What do you most enjoy about your work with the Hingham Historical Society?
“I enjoy this honor and the privilege to contribute something to my local community. Through my volunteering, I am attaching myself to this town’s history, in a minute, humble fashion.”
What do you love most about the Town of Hingham?
“Hingham, MA is a town to which I know I am bonded. The unique history within, the beauty of its land, the voice of its zephyrs and gales: there is something undefinable, something positive, about a place like this. I feel it whenever I walk to church or through a cemetery here, when I visit its square, or when I’m looking at the bay. Being in Hingham so long has offered me much in the way of opportunity and adventure; one will never find another town like it. No matter where I go, I’ll be thinking of its providential charm.”
What's your favorite local spot around town?
“The Hingham Public Library.”
What's your favorite restaurant and meal in Hingham?
“The Snug. Easily. The Snug in Hingham square; great food, great people, great times. I’m there often enough, you might see me there. Their drinks are superb. Try their fries and burgers too.”
If you had a different career, what would it be?
“I would always be a writer. If I had a different life though? Wouldn’t it be nice to be royalty? I could go on imperial adventures through space and travel the other worlds.”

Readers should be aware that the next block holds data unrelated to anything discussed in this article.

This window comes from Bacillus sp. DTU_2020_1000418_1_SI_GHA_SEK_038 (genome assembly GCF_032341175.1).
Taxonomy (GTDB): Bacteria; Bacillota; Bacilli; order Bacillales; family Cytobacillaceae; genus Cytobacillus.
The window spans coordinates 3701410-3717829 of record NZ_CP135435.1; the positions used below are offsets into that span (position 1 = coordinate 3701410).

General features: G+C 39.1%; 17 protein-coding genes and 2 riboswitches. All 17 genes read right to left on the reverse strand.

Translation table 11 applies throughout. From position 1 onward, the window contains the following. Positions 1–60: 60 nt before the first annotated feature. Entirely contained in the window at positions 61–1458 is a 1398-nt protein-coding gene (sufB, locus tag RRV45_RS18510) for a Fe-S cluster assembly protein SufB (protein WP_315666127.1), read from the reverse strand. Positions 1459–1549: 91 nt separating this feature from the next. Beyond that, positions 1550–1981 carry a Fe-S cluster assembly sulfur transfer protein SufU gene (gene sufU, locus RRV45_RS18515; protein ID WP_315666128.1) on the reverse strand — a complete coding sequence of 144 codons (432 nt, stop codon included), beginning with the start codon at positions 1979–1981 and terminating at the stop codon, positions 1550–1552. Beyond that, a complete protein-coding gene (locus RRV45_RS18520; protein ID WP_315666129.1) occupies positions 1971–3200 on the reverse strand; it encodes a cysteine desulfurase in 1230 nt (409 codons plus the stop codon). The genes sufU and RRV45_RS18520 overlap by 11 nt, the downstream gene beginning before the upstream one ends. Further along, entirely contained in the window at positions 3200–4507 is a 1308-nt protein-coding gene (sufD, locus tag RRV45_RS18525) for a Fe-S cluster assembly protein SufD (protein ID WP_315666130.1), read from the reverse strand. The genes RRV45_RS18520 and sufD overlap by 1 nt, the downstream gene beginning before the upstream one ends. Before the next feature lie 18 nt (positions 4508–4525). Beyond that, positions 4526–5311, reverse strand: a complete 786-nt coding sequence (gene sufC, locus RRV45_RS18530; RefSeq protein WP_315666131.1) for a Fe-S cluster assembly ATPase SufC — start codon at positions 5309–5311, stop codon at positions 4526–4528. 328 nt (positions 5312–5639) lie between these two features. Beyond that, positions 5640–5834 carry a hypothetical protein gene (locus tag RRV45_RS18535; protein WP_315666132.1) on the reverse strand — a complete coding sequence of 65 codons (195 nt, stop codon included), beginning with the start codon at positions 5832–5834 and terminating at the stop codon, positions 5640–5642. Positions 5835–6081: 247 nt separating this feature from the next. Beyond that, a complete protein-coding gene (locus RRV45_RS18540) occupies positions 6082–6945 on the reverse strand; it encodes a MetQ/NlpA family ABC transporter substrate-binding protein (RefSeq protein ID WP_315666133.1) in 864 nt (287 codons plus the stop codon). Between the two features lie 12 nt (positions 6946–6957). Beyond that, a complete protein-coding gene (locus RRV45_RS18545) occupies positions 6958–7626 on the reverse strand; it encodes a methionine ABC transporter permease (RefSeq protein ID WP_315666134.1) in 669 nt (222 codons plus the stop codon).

Do you have a hidden talent? If so, what is it?
“If I have one, I would sure appreciate help finding it!”
What's your favorite hobby?
“Reading and writing.”
What's one thing people may not know about you?
“I am generally a very curious person. However, I suppose I am asking questions so often because I am half deaf.”
What are your goals as an author?
“To unite people. To make a reader smile and feel an utter rapture. To generate all the best feelings that make people glad to be alive. To have fun. I have so many goals. What I do is give life to an art. It is alive. Horror is the art that teaches and creates profound thought, all while making us stronger and bringing us to new versions of ourselves. Gothic horror and fiction of the weird and uncanny does something different for everyone. It is the unnameable power that wakes us and takes us on journeys that are transformative. It is change, and it is tradition. I want people to feel this and to think wonderful, exciting things, to be better, to be stronger, to feel connected in this bond of terror and weirdness.”